inverse_lecture13

inverse_lecture13 - 1 Lecture 13 Theorem 1 Let Ω be a...

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Unformatted text preview: 1 Lecture 13 Theorem 1 Let Ω be a domain with Lipschitz boundary Γ . Then for all u ∈ C 1 ( ¯ Ω) → C (Γ) , Tu = u | Γ satisfies k Tu k L 2 (Γ) ≤ C k u k H 1 (Ω) Proof is long, so we will omit. Theorem 2 (Trace Theorem) Let Ω be a bounded domain in R n with Lipschitz boundary Γ . Then (i) there exists a unique bounded linear operator T : H 1 (Ω) → L 2 (Γ) (i.e. k Tu k L 2 (Γ) ≤ C k u k H 1 (Ω) ) with the property that if u ∈ C 1 ( ¯ Ω) , then Tu = u | Γ in the conventional sense. (ii) The range of T is dense in L 2 (Γ) . More generally, if u ∈ H m (Ω) and T j u ≡ ∂ j u ∂ν , ≤ j ≤ m- 1 , then T j : H m (Ω) → H m- j- 1 / 2 (Γ) is a continuous, linear surjection. Now if u ∈ H 1 (Ω), we can unambiguously define boundary values of u on Γ. u = u means u = u a.e. on Γ. Lastly, recall the thoerem from last time: Any differential operator of order m is a bounded linear mapping from H s into H s- m for s > m . Then for example (as in EIT) if u ∈ H 1 (Ω), then Tu = u | Γ ∈ L 2 (Γ). In fact, since j = 0, Tu ∈ H 1-- 1 / 2 (Γ) = H 1 / 2 (Γ) and ∂u ∂ν | Γ ∈ H- 1 / 2 (Ω)....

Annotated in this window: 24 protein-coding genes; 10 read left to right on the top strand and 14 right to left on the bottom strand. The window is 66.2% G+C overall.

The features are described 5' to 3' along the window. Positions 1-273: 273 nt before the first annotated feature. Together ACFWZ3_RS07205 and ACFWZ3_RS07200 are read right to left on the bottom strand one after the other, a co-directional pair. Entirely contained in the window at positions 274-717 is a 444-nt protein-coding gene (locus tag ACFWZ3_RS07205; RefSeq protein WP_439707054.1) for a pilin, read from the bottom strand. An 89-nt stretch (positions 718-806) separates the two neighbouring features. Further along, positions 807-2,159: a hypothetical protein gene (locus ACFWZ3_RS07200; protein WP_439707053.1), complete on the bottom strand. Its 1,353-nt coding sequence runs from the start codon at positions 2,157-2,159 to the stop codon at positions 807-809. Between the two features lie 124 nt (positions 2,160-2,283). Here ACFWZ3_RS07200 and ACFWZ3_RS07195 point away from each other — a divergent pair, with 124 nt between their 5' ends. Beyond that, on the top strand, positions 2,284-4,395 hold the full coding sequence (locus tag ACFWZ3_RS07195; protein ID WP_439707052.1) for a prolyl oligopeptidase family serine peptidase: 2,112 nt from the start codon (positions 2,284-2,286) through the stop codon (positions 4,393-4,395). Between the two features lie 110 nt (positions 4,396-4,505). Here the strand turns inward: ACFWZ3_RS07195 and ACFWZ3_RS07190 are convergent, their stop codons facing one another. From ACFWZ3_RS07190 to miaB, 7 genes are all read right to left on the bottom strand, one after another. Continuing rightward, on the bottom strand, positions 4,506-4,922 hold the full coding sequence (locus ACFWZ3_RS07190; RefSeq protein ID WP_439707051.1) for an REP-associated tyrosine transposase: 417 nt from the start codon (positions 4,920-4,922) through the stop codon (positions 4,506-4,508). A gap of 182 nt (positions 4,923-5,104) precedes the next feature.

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This note was uploaded on 03/14/2011 for the course MATH 676 taught by Professor Staff during the Fall '08 term at Colorado State.

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inverse_lecture13 - 1 Lecture 13 Theorem 1 Let Ω be a...

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